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FDA proposes once-a-year COVID shot for most Americans

As the holiday surge of COVID-19 infections declines in Chicago’s Black neighborhoods, the Food and Drug Administration on Monday, January 23, proposed once-a-year COVID-19 shot for most adults and children.

Health officials aim to make COVID-19 vaccinations more like the annual flu shot.

This week, the FDA will ask its panel of outside vaccine experts to weigh in on the proposal. The agency is expected to take their advice into consideration while deciding future vaccine requirements for manufacturers.

According to posted documents online, FDA scientists say many Americans now have “sufficient pre-existing immunity” against the coronavirus because of vaccination, infection or a combination of the two.

Experts say that layer of protection should be enough to move to an annual booster against the latest Omicron strains and make COVID-19 vaccinations more like the yearly flu shot, according to the agency.


However, experts say a two-dose combination may be needed to protect adults with weakened immune systems and very small children. FDA scientists and vaccine companies would study vaccination, infection rates and other data to decide who should receive a single shot versus a two-dose series.

The FDA also plans to ask the panel to vote on whether all vaccines should target the same strains. That step would be needed to make the shots interchangeable, doing away with the current complicated system of primary vaccinations and boosters.

More than 80 percent of the U.S. population has had at least one vaccine dose, only 16 percent of those eligible have received the latest boosters authorized in August.

For the second straight week, the positivity rates in Chicago have dropped as the city’s average fell to 3.8 percent as of January 23. Last week, Chicago’s positivity rate was 4.1 percent.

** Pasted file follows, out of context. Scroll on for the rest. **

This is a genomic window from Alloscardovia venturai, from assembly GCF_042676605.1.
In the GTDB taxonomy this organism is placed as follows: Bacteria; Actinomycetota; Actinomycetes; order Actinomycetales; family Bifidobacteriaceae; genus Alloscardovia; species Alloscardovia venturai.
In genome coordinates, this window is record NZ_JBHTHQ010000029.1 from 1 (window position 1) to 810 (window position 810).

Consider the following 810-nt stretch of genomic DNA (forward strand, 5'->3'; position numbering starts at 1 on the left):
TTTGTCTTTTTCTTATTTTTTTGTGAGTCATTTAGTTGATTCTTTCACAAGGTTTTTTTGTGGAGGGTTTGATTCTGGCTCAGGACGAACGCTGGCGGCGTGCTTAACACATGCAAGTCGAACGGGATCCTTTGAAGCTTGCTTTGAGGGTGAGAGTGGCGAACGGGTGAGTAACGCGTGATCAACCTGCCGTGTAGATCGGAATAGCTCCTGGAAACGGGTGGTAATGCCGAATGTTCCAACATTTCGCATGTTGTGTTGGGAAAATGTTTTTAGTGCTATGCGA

Of 20 Black zip codes, only two (60615 and 60653) were higher than the city’s average of 3.8 percent. Zip code 60615, which includes Grand Boulevard, Washington Park, Hyde Park and Kenwood, was 4.0 percent. Zip code 60653, which includes Ashburn, West Lawn and Chicago Lawn, was 5.3 percent.

According to the latest Community Level metrics by the Centers for Disease Control and Prevention (CDC), Chicago and Cook County remain at the Medium COVID-19 Community Level. In all, 74 of Illinois’ 102 counties were at the low level this week (43 last week), while 25 were medium (56 last week), and three were high (three last week).

“No one is more pleased than I am that Chicago remains in the Medium Level,” said CDPH Commissioner Allison Arwady in a statement.

“I think this is evidence that Chicagoans are doing the right thing—wearing masks in public settings, staying home when they are sick, and even cracking windows to improve ventilation when gathering.”

“But we remain prepared in case we do move to the High Level in coming weeks. While the new Omicron subvariant XBB 1.5 remains less than 25 percent of cases in the Midwest, it is nearly 50 percent of cases across the U.S.

“This variant appears to be the most transmissible yet, but the updated COVID-19 booster vaccine works well against it. One more reason for everyone to stay up to date on vaccines and get their new booster.”

The initial shots from Pfizer and Moderna, which are called the primary series, target the strain of the virus that first emerged in 2020 and quickly swept across the world. The updated boosters launched last fall were also tweaked to target Omicron relatives that had been dominant.

Under the FDA’s proposal, the agency, independent experts and manufacturers, would decide annually on which strains to target by the early summer, allowing several months to produce and launch updated shots before the fall.

Ultimately, FDA officials say moving to an annual schedule would make it easier to promote future vaccination campaigns, which they hope would boost vaccination rates nationwide in the future.

The original two-dose COVID shots have offered strong protection against severe disease and death no matter the variant, but protection against mild infection wanes. Experts continue to debate whether the latest round of boosters significantly enhanced protection, particularly for younger, healthier Americans.

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